Decoding Amazon Best Seller Rankings

It has been interesting over the past few months to try to decode how Amazon calculates sales ranking by watching the relationship between sales of Newton’s Ark and its best seller ranking. Amazon guards its algorithm closely, saying very little about what the best seller ranking actually means or how it is calculated.

My key conclusion is that the ranking measures the rate of sales rather than total sales. That means it tells you what is popular recently, but not necessarily what has been most popular over time. That runs counter to what I always thought a best seller ranking meant – that the best selling book had sold the most copies total. But perhaps this has always been standard practice?

A sales rate based measure necessarily favors more recent works rather than classics. It also means for items with small sales volumes the ranking jumps around all over the place. I’ve noticed that two sales in a week can raise the ranking of the Kindle edition of Newton’s Ark by more than 300,000 places (it’s even worse with the paperback – once recent sale raised the ranking more than two million places!) To me that suggests the best seller ranking has a fairly low signal to noise ratio. Sure it’s still useful to distinguish between #1 and #100,000 but probably not between #75,000 and #175,000.

My other criticism is that Amazon ranks different editions of the same book separately. For example, a book that sells 100,000 copies on Kindle only would have a much higher best seller ranking than a book that sells 50,000 Kindle copies and 50,000 paperbacks. I think everyone will agree that both books are equally popular. If someone is trying to identify popular books they may wish to read, do they care what format other people are reading the books in, or just that they are reading them?

What’s my solution? Not that Amazon throw away it’s current best seller ranking but that it makes it clear what it means and also add additional measures. So for example, instead of just having one best seller ranking for a Kindle book you would have something like:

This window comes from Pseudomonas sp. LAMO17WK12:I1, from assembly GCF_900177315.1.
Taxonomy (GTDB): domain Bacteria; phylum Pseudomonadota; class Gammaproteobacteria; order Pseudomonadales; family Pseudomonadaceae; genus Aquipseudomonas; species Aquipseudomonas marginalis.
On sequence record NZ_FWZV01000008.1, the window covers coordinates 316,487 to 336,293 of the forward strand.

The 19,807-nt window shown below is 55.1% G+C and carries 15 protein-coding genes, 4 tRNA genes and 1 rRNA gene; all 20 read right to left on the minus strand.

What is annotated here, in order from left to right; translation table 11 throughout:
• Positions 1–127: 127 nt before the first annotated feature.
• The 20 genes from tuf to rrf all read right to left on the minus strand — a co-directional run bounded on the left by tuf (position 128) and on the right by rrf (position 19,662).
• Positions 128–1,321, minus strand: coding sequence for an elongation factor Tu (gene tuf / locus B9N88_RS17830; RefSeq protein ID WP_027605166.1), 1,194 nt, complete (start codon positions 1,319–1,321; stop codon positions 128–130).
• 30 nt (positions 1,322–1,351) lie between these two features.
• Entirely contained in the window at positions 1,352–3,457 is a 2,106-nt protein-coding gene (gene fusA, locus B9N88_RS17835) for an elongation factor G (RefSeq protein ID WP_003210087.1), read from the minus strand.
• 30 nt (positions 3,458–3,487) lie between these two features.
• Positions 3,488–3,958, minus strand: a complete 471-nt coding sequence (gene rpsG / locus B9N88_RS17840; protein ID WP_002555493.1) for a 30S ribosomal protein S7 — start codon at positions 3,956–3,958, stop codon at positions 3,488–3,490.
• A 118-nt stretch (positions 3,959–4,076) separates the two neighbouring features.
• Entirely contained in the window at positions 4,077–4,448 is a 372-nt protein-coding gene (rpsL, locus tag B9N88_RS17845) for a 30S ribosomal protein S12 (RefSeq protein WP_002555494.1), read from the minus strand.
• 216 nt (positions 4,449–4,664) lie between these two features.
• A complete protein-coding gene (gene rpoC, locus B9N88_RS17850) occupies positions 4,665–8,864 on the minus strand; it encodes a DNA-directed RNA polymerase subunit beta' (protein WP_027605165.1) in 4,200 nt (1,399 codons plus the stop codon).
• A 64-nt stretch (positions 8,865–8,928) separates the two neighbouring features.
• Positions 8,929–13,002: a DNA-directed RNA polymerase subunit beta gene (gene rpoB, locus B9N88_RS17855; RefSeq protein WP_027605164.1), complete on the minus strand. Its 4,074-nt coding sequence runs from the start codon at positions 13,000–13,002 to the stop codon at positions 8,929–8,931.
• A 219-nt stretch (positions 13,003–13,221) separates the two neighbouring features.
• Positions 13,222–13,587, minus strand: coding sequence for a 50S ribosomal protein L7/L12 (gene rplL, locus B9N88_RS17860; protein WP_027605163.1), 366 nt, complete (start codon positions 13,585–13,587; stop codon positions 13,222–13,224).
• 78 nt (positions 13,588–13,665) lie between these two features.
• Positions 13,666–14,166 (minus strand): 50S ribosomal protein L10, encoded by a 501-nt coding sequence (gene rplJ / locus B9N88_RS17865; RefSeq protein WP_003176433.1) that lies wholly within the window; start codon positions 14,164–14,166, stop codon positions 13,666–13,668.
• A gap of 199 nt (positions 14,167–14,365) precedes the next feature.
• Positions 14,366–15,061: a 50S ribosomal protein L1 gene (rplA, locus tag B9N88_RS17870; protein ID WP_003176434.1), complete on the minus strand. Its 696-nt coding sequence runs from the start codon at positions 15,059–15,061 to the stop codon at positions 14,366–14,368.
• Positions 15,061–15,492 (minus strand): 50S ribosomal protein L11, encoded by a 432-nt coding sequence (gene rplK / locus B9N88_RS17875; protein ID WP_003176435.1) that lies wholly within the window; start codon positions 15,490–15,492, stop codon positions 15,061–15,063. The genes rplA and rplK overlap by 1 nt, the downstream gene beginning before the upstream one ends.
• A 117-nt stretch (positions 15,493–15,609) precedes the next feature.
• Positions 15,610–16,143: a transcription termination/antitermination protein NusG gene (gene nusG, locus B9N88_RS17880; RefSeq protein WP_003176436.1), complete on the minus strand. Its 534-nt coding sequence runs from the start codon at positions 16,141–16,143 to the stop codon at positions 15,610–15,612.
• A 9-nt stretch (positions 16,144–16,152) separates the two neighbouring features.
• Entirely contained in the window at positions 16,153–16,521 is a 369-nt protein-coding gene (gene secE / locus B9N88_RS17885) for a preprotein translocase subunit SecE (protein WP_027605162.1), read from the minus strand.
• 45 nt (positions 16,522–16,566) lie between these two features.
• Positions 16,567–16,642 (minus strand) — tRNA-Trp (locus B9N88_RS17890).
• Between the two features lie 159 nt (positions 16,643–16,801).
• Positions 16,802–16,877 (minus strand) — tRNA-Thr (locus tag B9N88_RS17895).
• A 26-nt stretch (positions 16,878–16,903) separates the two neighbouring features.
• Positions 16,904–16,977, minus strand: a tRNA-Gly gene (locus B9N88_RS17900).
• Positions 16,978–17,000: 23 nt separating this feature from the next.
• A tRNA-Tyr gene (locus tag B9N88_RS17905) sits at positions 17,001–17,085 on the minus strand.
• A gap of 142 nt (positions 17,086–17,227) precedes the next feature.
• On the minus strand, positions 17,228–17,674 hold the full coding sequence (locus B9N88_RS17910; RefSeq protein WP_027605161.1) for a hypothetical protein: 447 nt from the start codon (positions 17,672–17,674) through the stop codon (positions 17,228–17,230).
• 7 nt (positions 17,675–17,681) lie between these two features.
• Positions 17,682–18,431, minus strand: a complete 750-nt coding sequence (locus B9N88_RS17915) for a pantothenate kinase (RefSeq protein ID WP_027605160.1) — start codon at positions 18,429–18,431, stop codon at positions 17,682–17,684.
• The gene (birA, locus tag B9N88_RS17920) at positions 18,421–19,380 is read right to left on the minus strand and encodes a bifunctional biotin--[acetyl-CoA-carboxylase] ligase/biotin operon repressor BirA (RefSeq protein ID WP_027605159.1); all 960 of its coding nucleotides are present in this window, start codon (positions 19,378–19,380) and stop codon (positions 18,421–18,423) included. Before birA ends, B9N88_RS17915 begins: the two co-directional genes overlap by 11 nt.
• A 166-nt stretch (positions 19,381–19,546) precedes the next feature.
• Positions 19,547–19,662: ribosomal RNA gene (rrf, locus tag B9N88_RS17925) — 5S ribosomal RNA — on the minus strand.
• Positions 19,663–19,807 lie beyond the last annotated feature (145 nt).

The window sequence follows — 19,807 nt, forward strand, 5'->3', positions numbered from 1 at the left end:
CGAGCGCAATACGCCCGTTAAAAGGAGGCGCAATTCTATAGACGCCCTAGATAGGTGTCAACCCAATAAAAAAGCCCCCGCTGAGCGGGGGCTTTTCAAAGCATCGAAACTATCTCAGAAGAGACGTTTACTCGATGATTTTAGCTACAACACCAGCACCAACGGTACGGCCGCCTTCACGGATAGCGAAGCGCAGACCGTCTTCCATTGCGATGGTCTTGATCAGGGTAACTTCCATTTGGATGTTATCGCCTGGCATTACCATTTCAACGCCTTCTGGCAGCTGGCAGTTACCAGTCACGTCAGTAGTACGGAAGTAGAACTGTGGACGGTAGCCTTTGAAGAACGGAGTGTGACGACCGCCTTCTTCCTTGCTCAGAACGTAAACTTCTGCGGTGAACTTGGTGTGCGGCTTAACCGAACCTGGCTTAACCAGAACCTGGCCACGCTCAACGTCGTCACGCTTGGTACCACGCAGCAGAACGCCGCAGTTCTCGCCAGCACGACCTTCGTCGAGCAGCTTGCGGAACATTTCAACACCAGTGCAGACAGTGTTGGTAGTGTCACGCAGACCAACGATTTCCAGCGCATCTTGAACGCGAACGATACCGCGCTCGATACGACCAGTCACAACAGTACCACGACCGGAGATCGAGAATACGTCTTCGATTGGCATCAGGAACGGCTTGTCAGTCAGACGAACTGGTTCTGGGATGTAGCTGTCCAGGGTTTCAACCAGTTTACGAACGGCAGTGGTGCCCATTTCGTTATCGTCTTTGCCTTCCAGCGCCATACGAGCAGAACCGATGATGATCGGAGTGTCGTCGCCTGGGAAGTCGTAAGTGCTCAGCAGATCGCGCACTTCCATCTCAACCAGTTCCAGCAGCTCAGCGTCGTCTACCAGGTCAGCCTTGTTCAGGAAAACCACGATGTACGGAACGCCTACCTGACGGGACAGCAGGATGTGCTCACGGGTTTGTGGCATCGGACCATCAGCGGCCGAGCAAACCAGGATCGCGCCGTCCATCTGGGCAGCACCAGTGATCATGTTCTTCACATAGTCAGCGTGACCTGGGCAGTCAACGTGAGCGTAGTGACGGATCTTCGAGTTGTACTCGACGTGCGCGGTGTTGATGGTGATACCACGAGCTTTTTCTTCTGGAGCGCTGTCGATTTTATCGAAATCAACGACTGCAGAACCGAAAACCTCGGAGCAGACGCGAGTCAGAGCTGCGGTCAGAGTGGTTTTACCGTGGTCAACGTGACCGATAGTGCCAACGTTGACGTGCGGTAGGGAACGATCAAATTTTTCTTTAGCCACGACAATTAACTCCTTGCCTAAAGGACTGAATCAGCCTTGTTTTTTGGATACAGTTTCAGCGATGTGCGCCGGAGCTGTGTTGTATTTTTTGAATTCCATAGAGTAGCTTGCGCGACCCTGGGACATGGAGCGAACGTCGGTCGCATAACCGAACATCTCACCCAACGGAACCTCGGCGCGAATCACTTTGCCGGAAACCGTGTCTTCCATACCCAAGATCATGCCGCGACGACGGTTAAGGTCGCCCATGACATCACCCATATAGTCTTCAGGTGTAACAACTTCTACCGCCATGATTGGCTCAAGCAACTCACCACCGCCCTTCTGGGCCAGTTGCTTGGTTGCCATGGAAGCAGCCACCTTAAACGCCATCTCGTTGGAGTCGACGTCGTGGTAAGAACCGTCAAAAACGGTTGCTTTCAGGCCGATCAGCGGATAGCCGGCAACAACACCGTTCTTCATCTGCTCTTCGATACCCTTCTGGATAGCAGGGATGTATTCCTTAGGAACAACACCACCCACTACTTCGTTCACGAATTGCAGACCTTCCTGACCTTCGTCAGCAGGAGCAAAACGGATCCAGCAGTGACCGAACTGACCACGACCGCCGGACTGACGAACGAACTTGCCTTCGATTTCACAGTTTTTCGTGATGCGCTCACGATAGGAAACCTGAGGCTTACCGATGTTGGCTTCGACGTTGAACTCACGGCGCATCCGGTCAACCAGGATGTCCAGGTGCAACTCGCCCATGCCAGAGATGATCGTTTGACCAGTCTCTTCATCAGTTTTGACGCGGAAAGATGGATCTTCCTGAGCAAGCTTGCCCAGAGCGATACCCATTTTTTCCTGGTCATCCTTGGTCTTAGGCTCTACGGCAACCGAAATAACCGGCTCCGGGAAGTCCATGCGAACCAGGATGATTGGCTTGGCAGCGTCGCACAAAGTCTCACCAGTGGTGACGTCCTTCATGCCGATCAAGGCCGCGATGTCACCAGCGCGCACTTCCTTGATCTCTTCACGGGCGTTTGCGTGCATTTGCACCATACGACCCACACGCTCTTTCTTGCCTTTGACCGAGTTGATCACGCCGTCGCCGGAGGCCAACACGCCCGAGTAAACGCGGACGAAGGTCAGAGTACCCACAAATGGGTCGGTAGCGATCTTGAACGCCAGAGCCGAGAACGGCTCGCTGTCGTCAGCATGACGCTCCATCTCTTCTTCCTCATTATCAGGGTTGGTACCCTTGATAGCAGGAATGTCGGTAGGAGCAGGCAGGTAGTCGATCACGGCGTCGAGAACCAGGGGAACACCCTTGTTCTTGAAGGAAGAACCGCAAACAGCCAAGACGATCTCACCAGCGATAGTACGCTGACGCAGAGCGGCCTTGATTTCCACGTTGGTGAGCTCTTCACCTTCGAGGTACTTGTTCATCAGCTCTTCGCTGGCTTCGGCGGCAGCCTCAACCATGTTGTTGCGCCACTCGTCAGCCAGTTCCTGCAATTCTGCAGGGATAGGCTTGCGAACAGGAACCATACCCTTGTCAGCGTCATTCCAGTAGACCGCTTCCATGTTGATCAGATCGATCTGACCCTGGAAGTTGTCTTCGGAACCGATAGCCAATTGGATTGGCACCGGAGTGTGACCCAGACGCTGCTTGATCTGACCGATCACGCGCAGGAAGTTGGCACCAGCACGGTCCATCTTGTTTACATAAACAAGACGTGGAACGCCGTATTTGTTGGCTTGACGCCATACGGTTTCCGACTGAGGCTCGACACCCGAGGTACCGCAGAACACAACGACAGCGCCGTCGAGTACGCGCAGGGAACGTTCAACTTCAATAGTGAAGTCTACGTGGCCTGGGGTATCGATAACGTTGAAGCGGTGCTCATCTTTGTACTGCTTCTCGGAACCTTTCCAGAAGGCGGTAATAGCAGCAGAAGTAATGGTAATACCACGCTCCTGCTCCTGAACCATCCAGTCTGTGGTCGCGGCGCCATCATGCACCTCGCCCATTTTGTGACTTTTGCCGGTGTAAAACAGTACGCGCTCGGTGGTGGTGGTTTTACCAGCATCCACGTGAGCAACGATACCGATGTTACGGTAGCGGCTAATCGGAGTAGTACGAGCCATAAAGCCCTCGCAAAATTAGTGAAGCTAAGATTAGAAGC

Best Seller Rankings

Kindle books – fastest selling: #102

Kindle books – most sold ever: #33,452

All formats – fastest selling: #245

All formats – most sold ever: #456,765

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Serialized Novels

Releasing novels in serial form seems to be making a bit of a comeback. Amazon for one is pushing the concept hard including re-releasing various works by Charles Dickens like Oliver Twist in their original serial form.

I picked that example because it highlights the issue I can’t get my head around. Why would you want to receive a novel that has been completed for over one hundred and fifty years piecemeal?

But what about a work in progress? Wouldn’t it be nice to receive each chapter as it is completed? Sure, but that assumes the writing process is linear. That has definitely not been my experience so far. I’ve written one hundred and sixty pages of Faraday’s Mine, but they are not even close to consecutive. It would be more like pages 1 – 50, 75-100, 130 – 140, 200 – 275. And there is lots of going back and reworking the story as I go along.

Which leads me to my question. I know many people who have read Newton’s Ark are waiting impatiently to see what happens next. Is there any interest in seeing Faraday’s Mine released as each chapter is completed, even knowing that they may change (radically) before it is done?

Paper Back Now Available in Europe

The paperback version of Newton’s Ark should be available via Amazon in Europe from tomorrow for £5.99 or €6.99.

US pricing for the paperback is $7.99.